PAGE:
Backwards compatibility can be a good thing too, even if there is some ugliness. Anybody who programs for Unix/Linux can count on the fact that C code that was written 20 years ago still works today. This way tools can be built on one another without having to constantly rewrite them due to APIs becoming obsolete. You mention the Mac as drawing lines in the sand, I'm surprised there is no mention of Windows. Look how many Windows APIs have become obsolete and how many programmers have to learn new ones. This strategy is good for the companies providing the APIS, and perhaps even good for the end user, but it sucks for developers.
If you use a deprecated method or class, you'll get a warning. a good IDE like eclipse makes it easy to get to the javadoc comment that then explains what you should use instead. Sometimes using those deprecated APIs are handy for quick and dirty code because they generally do it in one line, and they tend to work right if you are an english/us locale, latin-1 character set, etc., which in many cases people are. I say this just as I finished getting rid of all my calls to deprecated methods...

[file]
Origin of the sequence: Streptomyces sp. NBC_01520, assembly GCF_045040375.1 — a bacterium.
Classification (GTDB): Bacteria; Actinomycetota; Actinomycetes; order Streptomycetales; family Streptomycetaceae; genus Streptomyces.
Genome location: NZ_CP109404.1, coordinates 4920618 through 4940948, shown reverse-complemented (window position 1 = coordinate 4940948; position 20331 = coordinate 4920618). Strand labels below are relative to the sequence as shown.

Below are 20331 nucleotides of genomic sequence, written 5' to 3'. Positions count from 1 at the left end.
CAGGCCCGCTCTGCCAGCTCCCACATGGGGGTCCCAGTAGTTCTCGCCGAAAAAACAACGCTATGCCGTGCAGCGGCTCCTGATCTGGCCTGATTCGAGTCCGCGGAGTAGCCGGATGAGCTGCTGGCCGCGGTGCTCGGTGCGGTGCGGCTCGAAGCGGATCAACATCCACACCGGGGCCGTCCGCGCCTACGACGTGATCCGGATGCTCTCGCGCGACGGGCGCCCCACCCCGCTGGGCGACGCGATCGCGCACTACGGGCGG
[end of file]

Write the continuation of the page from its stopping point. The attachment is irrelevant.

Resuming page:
I think many of the things you mentioned were not really that important, a few were. You could have also picked a few of .net's features that are improvements over java - avoiding classpath hell with versioned assemblies, unsigned as well as signed types, hey, maybe even delegates if you like that kind of thing. Pretty much any of those features top your list as far as I can tell.